Musings from the Midwest

Month: August 2021

Summer’s Here & Summer’s Gone

Ahhhhh, is it time for
Sleepy summer days
Lazy hammock breezy days
          Catching rays and catching waves
          Flying flags and big parades
               Crickets chirp and birds serenade
               Grills are lighted and friendships made

Busy nights, busy days
Busy bees with bills to pay
Holidays and dream vacas
          Boredom, doldrums, lemonade
          TV, TV, DVD me, catching up on all my streaming
               Nothing to do, nothing to say
               This break is too long the parents complain

Busy bees it’s time to rest
Nowhere to go, nothing to do
Hibernate til summer’s through
          Too hot to move, too hot to rest
          Summer summer at its best
               Sipping drinks and garden flowers
               Mowing neighbors wave and talk for hours

Cooler nights and cooler days
Back to school commercials rave
          Get your deals and get them fast
          Summer days won’t always last.
               Frenzied frantic, almost done
               Summer days, and exhausted fun.
               Summer’s here and summer’s gone.

Gabriele Replogle originally posted on Commonway Blog June 29.2019

Parenting Patiently

I know God must also be a woman, because no man would listen to your same problems a hundred times without sending you a not so subtle “how to fix this” billboard after hearing it more than two times.

People warn you, nothing can prepare you for parenting. No book, no manual, no amount of babysitting.  This is because never in a hundred years would you imagine your bedtime routine would be watching your 5 year old son wrestle with the 20 snap buttons on the onesie pajamas (which you had to shop for in the baby department) on his stuffie Pooh-bear and if you touch any part of these pajamas during this exercise all buttons are undone because he can and must “do it himself.”  Bedtimes with children are pure insanity. The child who had no words for you all day, who wanted to never sit for a book, or play a game with you, now has UNTOLD hours to waste.  One more song. One more tuck.  One more stuffie to snuggle. One more drink.  All needs that have been apparently unmet from the day have come like a dump truck and offloaded onto your waning patience.  It is the same child who interrupted your sleep at 3 am, who wanted to sleep at your feet, on your floor, anywhere but his bed, that now feels the pains of ‘lack of parental attention’ at 8pm.And for some reason, at this point of your sleep deprived day, your “cup does not runneth over.”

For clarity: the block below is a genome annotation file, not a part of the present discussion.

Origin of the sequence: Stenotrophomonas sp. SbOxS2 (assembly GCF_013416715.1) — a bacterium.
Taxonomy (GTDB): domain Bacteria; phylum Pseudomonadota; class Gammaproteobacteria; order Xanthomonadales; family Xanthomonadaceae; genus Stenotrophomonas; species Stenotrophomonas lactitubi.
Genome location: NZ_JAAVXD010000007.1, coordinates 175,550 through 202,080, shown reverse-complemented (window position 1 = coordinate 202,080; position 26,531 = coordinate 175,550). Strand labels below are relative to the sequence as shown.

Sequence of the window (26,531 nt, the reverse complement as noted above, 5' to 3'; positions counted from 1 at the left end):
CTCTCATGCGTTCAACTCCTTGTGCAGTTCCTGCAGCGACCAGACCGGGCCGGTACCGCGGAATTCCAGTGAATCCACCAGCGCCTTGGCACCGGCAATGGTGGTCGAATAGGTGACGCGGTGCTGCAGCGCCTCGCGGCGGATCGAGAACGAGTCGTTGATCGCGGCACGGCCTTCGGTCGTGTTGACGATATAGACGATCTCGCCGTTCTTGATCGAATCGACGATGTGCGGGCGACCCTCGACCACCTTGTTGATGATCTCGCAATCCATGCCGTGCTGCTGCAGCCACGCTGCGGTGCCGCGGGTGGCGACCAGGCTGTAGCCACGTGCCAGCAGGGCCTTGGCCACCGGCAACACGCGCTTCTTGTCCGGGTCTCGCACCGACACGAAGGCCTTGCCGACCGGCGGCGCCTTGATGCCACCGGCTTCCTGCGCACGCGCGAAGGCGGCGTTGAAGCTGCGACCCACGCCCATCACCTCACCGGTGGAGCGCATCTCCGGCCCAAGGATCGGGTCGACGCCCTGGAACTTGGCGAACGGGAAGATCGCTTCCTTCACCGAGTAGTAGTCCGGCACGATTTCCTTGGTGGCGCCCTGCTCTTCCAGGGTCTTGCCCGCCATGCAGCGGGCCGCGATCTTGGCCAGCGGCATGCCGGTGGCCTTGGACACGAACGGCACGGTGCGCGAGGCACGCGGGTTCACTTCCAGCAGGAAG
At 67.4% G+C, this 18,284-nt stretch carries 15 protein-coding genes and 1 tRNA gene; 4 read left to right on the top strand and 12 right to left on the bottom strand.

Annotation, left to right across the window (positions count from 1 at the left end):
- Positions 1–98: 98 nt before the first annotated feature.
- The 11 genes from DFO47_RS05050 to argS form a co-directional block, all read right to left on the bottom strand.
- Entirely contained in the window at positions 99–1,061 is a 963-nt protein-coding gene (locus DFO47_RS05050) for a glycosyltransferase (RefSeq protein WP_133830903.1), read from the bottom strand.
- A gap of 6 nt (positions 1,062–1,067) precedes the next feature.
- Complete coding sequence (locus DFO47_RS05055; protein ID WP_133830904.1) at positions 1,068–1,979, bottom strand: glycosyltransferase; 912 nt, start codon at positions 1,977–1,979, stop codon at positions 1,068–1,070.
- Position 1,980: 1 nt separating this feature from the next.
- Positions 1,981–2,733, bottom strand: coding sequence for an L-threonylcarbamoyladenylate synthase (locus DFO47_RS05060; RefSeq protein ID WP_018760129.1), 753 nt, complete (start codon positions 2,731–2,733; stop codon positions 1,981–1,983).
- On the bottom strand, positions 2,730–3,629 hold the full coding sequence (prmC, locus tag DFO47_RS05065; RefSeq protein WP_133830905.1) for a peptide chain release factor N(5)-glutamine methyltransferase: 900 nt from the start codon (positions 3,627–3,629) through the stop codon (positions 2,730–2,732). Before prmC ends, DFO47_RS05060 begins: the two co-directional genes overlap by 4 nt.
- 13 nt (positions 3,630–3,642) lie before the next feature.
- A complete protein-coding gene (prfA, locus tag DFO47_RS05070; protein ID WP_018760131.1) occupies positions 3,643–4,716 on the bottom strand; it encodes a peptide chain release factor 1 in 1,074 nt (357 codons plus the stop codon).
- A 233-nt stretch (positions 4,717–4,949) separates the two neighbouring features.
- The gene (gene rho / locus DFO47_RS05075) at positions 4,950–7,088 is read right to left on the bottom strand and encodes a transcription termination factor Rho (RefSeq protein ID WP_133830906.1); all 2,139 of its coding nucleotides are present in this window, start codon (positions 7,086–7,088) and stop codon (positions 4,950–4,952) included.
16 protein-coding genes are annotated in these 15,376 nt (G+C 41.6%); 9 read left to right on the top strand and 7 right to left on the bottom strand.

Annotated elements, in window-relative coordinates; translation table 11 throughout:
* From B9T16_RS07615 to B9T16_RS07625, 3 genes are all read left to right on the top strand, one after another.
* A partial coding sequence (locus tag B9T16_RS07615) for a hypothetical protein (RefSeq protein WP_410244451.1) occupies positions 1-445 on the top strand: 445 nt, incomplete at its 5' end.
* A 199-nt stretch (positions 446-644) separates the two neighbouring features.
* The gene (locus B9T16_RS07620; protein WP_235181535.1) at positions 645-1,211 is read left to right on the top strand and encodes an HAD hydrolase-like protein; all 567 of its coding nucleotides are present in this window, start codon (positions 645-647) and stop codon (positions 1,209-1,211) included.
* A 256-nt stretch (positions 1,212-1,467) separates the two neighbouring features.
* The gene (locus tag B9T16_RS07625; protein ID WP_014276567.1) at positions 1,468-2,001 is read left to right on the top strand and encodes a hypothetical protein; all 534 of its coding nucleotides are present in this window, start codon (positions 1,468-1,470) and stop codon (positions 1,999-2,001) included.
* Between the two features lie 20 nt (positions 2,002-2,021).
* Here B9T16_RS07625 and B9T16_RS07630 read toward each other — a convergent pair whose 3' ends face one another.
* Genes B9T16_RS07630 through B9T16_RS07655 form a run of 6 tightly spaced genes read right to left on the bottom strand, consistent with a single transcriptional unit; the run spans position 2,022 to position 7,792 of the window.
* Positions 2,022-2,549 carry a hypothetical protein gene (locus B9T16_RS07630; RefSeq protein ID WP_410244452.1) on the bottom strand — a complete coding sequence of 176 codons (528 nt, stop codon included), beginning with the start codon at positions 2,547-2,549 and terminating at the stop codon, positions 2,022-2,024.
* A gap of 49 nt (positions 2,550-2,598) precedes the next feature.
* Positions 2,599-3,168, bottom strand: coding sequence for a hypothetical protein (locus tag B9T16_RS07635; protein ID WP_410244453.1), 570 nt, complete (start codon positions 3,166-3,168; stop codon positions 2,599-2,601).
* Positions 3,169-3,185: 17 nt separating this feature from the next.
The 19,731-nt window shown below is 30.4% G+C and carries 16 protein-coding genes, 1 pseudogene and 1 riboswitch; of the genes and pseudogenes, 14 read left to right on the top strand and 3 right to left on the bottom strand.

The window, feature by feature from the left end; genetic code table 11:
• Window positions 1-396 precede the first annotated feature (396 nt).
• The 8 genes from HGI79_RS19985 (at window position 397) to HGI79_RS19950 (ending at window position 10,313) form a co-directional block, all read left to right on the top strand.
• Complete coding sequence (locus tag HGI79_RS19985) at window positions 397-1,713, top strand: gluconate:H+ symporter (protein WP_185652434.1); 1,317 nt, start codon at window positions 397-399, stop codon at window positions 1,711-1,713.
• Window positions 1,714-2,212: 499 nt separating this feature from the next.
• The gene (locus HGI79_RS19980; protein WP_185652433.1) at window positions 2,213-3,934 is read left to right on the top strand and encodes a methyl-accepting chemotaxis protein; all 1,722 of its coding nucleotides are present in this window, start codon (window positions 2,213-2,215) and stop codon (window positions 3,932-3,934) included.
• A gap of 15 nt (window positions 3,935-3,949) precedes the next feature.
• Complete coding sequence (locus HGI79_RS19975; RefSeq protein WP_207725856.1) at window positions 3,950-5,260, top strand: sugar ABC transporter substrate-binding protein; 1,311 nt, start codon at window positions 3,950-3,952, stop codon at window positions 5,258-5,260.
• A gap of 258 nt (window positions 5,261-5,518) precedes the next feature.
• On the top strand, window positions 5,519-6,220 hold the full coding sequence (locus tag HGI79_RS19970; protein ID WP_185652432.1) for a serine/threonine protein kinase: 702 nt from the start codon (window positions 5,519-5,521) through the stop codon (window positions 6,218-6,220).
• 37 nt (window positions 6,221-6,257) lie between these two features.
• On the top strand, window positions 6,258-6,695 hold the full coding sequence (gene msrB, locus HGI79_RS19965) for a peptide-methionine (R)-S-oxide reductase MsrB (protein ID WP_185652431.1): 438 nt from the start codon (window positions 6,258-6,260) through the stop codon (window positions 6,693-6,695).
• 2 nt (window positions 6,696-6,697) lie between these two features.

Children are curious creatures. Stubborn, independent, yet needy and as sweet as soft and moldable as butter on a hot day and I love my little buttercups.  But what’s frustrating is how simple the command to be patient has shamed untold generations of people who have untold problems that are unsolved.  “Love is patient, love is kind.”  What if that passage was more a definitive statement about what love feels like, rather than a command on doing the right thing? I can assure you, I cannot command myself to be more patient.  Have you ever tried this on any human?  “Now be patient. Your time will come!”  As if the mere logic will subdue the anguish of unresolved anticipation!  Of course, it would be absolutely fabulous if my children (or myself) could learn greater patience, but I can assure, it will not be from me quoting a bible verse or shaming them into submission.

Children learn patience, when they know that you see their need and know their need will be met.  They learn patience, when they have trust in you, the provider, the parent to work all things for their good.  They do not learn patience when they feel unheard, unseen and belittled for their true and inner desires.